NCTM’s priorities include “provide professional development to all stakeholders.” I believe it is time to move beyond traditional, unidirectional, “sit-n-git” professional development and recognize the imperative for school- and classroom-based teacher development based on coaching, collaboration and effective grade-level and departmental professional learning communities. Many NCTM members face serious obstacles and skepticism when they attempt to change practice. Many work in environments that are indifferent, and even hostile, to the vision of the CCSSM and NCTM. Many of our members have colleagues who are unaware of the research-based vision of effective mathematics teaching. It is incumbent upon us to do more to provide our members with the tangible support they need to overcome the obstacles to change they face. A coordinated “professionalizing the profession of teachers of mathematics” initiative—including position papers, research briefs, a website, and collaborative efforts with our sister educational organizations—is a first step toward building the case for change and improvement.
Reason 3: I want to lead NCTM to more broadly partner with NSF, foundations and corporations to secure financial support for the teaching and learning of mathematics.
More specifically, I will champion:
- Recruiting foundations and the corporate community, through vehicles such as Change the Equation, to financially support cadres of Math Teacher Leader Coaches (Math TLCs) trained and deployed in schools across North America (designated and honored, for example, as Intel Math TLCs or TI Math TLCs).
- Establishing an Emerging Mathematics Education Leader Fellows program to better “stock” the mathematics education leadership pipeline at both the school and collegiate levels.
- Reenergizing and expanding the NCTM Professional Development Academy as a recognized and respected provider of high quality professional development experiences in mathematics for teachers, supervisors and administrators.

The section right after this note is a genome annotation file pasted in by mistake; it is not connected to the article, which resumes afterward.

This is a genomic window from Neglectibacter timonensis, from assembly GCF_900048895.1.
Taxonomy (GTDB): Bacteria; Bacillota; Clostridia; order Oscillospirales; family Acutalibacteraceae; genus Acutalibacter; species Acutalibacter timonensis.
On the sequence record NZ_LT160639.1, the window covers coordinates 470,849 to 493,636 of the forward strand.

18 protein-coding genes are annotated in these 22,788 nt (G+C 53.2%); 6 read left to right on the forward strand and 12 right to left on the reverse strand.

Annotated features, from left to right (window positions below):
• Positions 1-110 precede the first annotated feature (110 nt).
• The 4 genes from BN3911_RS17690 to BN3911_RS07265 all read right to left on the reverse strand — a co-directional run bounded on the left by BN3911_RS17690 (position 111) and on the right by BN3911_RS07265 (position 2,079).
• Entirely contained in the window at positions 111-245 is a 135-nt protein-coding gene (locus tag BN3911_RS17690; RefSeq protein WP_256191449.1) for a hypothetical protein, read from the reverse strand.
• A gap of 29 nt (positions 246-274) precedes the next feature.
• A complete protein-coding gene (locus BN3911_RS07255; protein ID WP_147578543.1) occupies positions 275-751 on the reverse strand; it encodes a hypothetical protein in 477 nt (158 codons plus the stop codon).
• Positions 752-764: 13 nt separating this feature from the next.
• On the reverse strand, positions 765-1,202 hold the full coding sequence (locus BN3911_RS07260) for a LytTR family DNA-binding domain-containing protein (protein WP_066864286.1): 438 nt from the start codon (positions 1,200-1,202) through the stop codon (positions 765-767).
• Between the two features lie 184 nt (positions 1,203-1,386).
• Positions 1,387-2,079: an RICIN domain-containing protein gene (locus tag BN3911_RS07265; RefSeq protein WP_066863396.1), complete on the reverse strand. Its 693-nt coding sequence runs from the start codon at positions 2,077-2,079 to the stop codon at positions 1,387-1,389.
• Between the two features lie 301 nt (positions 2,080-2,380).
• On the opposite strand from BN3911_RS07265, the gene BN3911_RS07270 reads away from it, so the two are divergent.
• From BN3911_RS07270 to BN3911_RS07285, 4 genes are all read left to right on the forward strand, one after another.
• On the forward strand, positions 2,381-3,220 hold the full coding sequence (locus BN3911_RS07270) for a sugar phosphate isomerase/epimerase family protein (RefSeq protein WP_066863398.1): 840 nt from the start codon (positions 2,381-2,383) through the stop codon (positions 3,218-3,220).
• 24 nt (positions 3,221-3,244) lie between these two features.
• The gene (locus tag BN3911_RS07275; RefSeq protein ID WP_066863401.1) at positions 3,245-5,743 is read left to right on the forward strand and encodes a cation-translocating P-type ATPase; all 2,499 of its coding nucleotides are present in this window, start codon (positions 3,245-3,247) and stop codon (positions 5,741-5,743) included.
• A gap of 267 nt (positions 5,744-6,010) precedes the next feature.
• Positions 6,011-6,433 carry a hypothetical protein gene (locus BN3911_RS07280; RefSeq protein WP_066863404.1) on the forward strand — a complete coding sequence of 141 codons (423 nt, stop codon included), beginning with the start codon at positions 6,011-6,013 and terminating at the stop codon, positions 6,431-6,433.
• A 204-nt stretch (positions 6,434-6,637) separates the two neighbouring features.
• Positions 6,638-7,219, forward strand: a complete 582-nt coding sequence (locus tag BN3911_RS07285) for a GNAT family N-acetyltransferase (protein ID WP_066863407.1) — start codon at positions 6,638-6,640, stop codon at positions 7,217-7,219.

- Developing a state-of-the-art annotated Web-based video library of mathematics instruction that is aligned with the NCTM Standards and the CCSSM and that incorporates discussion guides to support the widespread visualization of exactly what quality mathematics instruction looks like and sounds like.
- Creating and implementing—in conjunction with our affiliated groups—a “Math Contact in Every School” program to strengthen NCTM outreach and broaden our impact.
In too many places teachers are not adequately respected. Too often we are under-appreciated and the challenges we face day-in and day-out are minimized and marginalized by policy-makers at all levels who either are uninformed or misguided. There is no organization other than NCTM representing the interests and the specific needs of teachers of mathematics on a national level in the United States and Canada. There is no other organization better positioned to take public and forceful stands that support the vision of making mathematics work for all of our students. There is no other organization that can better articulate the needs of teachers and schools to bring creative vision of mathematics education to fruition. NCTM must become visible in the halls of power, on the op-ed pages of newspapers and on the programs and agenda of diverse educational policy organizations. I will work tirelessly to design, secure funding for, orchestrate, and implement a national “We teach math and we ensure the future!” campaign. A campaign that emphasizes teachers’ indispensability to the future of our children is long overdue.
Reason 5: I will ensure that, through NCTM, teachers of mathematics have greater visibility, respect and voice in national and policy arenas.
NCTM has committed to serve as the “public voice of mathematics,” but this voice is often muted or ignored. Our efforts going forward must focus on establishing NCTM as the “place to turn” for information on the teaching and learning of mathematics. We have made great strides in this direction; however, we must make much greater use of technology, including social media, to implement a vigorous and ongoing program to alert and mobilize our membership when our vital interests are at stake. An NCTM-led “Teachers of Math Need to Know” mechanism of Web-alerts, “tweet” warnings and other social media campaigns can provide our members and policy-makers with the sense that we are fully informed when it comes to mathematics education and prepared to mobilize our membership in the interests of children.
More broadly, we need to find ways, as an organization, to move forward nimbly and strategically. As with other high-performance organizations in the information age, we face the challenge of operating faster, more efficiently and more collaboratively. We must streamline decision-making, eliminate analysis paralysis and create mechanisms that allow us to move our profession forward expeditiously, yet responsibly.